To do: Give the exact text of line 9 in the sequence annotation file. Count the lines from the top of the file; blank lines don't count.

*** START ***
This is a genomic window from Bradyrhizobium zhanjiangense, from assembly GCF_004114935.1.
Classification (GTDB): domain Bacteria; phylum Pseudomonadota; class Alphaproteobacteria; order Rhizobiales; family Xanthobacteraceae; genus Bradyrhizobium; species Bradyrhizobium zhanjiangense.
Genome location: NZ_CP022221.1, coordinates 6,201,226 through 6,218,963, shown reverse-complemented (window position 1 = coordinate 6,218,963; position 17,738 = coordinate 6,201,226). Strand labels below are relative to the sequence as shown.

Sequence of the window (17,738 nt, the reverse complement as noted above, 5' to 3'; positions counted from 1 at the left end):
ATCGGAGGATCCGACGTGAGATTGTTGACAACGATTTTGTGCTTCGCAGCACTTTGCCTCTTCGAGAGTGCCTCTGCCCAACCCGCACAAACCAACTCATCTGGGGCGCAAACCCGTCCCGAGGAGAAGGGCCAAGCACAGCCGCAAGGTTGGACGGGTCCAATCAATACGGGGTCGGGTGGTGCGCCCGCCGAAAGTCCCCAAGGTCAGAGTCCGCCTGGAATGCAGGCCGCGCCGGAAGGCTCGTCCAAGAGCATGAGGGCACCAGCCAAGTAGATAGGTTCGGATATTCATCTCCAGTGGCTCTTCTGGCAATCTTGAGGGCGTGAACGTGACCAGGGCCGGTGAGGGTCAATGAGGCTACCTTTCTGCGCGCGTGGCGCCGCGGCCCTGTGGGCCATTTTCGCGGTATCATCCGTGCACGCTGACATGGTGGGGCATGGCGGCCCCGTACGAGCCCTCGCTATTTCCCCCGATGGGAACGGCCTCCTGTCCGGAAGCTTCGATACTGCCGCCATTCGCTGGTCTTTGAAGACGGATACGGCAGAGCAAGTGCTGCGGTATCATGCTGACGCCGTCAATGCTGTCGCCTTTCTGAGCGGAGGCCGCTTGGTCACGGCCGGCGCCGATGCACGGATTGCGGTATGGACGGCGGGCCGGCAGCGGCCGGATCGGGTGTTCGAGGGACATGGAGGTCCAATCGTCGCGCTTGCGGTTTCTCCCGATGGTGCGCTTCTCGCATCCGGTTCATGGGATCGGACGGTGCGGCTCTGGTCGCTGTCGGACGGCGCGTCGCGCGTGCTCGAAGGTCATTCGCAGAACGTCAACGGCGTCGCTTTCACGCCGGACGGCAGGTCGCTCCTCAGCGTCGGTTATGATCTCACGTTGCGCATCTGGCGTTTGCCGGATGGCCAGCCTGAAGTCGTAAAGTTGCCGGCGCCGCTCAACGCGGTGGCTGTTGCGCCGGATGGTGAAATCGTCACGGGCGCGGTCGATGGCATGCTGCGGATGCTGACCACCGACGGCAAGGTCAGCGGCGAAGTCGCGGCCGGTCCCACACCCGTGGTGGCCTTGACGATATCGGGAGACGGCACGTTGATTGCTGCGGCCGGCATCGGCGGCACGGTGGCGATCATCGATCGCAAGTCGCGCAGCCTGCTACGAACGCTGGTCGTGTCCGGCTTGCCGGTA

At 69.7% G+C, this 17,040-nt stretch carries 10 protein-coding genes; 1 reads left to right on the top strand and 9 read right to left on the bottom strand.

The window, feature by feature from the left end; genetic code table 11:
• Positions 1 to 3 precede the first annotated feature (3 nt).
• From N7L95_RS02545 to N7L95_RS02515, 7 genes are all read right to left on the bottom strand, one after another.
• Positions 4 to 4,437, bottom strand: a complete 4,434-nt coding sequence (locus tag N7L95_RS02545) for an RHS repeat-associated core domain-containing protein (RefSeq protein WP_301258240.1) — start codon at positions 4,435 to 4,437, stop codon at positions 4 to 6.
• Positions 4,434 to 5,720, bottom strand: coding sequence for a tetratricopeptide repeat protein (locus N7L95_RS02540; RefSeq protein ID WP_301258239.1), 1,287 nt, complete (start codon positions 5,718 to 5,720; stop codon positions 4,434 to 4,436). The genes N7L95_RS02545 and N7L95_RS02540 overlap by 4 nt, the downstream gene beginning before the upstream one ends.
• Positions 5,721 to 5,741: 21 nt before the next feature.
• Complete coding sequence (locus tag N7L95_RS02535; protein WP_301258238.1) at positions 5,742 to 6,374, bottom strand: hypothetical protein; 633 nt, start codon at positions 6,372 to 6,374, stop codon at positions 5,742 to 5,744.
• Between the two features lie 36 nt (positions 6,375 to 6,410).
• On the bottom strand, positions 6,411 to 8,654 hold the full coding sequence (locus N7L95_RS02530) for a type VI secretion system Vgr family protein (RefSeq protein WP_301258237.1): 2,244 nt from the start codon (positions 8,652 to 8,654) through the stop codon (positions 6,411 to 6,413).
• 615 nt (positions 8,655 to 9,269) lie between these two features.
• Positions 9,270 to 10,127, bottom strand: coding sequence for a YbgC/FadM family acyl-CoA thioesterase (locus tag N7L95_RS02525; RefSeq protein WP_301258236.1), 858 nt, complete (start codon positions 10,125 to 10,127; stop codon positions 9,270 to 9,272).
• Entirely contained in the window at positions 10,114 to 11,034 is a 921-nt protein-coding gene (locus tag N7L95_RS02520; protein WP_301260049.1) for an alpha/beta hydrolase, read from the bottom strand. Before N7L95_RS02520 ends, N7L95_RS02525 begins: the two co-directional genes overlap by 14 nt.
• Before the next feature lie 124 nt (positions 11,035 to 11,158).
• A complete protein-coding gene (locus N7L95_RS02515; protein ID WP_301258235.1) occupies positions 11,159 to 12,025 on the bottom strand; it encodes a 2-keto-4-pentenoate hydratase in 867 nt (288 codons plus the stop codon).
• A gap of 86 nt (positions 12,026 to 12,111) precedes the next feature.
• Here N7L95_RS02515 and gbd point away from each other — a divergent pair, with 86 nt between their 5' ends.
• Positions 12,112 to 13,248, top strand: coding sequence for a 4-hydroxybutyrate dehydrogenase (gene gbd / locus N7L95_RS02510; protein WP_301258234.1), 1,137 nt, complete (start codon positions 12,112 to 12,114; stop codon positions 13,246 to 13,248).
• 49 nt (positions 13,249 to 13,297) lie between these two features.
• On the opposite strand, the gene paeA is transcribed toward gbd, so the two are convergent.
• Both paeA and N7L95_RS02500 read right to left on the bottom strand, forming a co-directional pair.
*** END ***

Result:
• From N7L95_RS02545 to N7L95_RS02515, 7 genes are all read right to left on the bottom strand, one after another.